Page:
[Source: Esri press release]

A Spatial Temporal Analysis of Wetland Losses in the Lagos Coastal Region, Southwestern Nigeria, using Multi-date Satellite Imagery

IEEE International Geoscience and Remote Sensing Symposium,IGARSS 2009

Taiwo, O.J., and Areola, O.

“This paper assesses the temporal trend and the spatial patterns of wetland forest loss in the Lagos coastal region of southwestern Nigeria between 1978 and 2006 based on the comparative analysis of multi-date satellite imageries for 1978, 1987, 1995, 2000 and 2006. The initial number of wetland habitats was derived using an unsupervised classification algorithm. Freshwater and mangrove swamp forests dominated the area. Generally, the wetlands declined by 19% between 1978 and 2006 at 0.6% annual rate of loss. The freshwater and mangrove swamp forests declined by 20.9% and 13.0% with an annual rate of loss of 0.7% and 0.43% respectively. Using the Markov Chain technique, the trend in wetland loss would likely continue if the current economic, social and political systems are maintained. The lower rate of decline of mangrove forests compared with freshwater swamp forests is a reflection of the more waterlogged and difficult terrain.”

A Smart Sensor Web for Ocean Observation: Fixed and Mobile Platforms, Integrated Acoustics, Satellites and Predictive Modeling

IEEE Journal of Selected Topics in Applied Earth Observations and Remote Sensing, 2010

Bruce M. Howe, Yi Chao, Payman Arabshahi, Sumit Roy, Tim McGinnis, and Andrew Gray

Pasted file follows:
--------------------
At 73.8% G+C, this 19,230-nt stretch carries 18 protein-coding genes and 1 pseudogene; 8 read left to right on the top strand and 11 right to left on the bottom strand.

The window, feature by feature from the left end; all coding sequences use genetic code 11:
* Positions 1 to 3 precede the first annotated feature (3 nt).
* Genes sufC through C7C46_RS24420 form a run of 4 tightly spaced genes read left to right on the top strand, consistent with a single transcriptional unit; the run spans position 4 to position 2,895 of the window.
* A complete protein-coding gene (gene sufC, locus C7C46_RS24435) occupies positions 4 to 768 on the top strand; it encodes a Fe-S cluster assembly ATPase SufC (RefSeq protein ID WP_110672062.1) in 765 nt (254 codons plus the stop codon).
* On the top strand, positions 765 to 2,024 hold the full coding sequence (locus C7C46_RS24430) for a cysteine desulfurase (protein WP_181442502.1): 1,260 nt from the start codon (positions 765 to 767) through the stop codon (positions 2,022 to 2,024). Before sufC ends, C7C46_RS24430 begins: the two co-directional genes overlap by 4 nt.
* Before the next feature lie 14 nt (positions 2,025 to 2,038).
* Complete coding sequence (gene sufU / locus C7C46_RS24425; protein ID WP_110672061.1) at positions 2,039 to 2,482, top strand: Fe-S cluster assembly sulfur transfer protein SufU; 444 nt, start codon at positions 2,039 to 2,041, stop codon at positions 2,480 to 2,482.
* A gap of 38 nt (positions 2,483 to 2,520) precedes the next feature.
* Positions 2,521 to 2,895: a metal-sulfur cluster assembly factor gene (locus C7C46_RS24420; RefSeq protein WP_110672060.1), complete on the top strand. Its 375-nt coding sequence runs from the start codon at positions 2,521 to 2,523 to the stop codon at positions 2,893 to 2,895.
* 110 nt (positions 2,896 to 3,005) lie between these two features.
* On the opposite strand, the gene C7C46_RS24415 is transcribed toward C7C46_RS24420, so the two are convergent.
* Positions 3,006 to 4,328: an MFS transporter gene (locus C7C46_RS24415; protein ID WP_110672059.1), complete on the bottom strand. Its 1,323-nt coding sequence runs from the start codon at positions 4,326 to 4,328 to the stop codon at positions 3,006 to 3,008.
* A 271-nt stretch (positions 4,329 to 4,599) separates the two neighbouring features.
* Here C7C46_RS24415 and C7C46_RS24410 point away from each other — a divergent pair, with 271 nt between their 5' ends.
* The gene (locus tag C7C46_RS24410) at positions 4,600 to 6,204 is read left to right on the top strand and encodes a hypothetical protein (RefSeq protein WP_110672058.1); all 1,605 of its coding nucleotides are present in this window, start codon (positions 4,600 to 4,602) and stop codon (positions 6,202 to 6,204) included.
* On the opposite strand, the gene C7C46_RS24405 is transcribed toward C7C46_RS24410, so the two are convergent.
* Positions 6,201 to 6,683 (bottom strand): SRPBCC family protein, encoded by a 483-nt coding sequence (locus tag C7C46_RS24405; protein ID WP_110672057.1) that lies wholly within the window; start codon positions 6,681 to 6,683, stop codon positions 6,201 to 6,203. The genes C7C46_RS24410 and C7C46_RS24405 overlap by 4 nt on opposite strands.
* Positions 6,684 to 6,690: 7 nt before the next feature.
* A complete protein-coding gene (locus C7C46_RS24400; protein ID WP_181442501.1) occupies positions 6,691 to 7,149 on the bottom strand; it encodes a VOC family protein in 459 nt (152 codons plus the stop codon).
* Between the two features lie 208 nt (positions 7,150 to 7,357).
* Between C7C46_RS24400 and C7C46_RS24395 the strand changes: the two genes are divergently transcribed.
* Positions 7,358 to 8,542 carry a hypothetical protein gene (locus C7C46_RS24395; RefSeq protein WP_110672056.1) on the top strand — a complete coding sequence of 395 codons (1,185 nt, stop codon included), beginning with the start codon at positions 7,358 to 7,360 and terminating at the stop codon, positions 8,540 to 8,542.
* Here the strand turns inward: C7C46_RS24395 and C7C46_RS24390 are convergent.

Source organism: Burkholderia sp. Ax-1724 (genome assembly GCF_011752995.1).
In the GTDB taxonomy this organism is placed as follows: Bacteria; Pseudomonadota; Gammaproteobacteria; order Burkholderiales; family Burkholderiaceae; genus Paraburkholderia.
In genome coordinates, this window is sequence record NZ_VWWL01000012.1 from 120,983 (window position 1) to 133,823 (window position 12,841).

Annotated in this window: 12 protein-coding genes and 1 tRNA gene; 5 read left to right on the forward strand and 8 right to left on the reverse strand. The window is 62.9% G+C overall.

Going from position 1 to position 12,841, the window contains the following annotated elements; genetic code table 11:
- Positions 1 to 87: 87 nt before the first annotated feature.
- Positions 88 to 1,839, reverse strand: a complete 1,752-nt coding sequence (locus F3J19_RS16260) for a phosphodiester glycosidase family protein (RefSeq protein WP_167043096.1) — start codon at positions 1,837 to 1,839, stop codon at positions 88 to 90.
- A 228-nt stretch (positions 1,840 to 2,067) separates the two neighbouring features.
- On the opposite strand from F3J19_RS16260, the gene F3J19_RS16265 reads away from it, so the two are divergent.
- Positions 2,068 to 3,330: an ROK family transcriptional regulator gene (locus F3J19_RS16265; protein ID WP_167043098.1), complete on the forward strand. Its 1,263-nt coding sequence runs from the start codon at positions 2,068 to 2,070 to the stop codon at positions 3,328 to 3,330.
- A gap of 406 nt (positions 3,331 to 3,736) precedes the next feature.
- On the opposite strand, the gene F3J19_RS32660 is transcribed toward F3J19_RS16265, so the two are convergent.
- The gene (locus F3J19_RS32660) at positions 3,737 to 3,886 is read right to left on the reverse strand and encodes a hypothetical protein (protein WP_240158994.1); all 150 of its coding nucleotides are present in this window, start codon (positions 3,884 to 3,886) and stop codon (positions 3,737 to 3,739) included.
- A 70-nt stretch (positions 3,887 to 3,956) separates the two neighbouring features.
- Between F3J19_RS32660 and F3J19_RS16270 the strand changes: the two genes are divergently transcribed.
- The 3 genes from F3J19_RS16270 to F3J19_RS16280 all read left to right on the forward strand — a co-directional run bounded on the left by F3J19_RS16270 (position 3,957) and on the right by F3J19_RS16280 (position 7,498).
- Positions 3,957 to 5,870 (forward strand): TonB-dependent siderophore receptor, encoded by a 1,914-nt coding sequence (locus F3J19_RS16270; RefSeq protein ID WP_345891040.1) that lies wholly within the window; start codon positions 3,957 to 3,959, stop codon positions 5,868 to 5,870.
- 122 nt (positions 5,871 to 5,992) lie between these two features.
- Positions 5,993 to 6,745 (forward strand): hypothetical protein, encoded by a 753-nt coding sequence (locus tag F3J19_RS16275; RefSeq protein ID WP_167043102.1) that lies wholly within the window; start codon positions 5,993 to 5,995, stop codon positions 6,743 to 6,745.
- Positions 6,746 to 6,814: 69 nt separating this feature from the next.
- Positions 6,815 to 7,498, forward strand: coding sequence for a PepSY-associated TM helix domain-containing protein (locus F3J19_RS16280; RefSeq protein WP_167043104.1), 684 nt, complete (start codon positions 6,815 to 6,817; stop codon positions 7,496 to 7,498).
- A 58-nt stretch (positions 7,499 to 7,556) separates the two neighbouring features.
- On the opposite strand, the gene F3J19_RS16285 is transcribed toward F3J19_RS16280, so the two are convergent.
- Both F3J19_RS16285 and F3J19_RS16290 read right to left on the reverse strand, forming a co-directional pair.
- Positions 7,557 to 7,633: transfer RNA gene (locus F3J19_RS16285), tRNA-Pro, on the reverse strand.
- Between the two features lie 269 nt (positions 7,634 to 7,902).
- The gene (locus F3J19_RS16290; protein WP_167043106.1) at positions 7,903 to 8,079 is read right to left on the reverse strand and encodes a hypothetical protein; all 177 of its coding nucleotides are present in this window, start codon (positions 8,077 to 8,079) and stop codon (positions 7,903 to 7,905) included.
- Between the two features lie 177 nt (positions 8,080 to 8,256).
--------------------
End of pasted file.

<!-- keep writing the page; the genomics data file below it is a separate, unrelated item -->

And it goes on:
“In many areas of Earth science, including climate change research and operational oceanography, there is a need for near real-time integration of data from heterogeneous and spatially distributed sensors, in particular in situ and space-based sensors. The data integration, as provided by a smart sensor web, enables numerous improvements, namely, 1) adaptive sampling for more efficient use of expensive space-based and in situ sensing assets, 2) higher fidelity information gathering from data sources through integration of complementary data sets, and 3) improved sensor calibration. Our ocean-observing smart sensor web presented herein is composed of both mobile and fixed underwater in situ ocean sensing assets and Earth Observing System satellite sensors providing larger-scale sensing. An acoustic communications network forms a critical link in the web, facilitating adaptive sampling and calibration. We report on the development of various elements of this smart sensor web, including (a) a cable-connected mooring system with a profiler under real-time control with inductive battery charging; (b) a glider with integrated acoustic communications and broadband receiving capability; (c) an integrated acoustic navigation and communication network; (d) satellite sensor elements; and (e) a predictive model via the Regional Ocean Modeling System interacting with satellite sensor control.”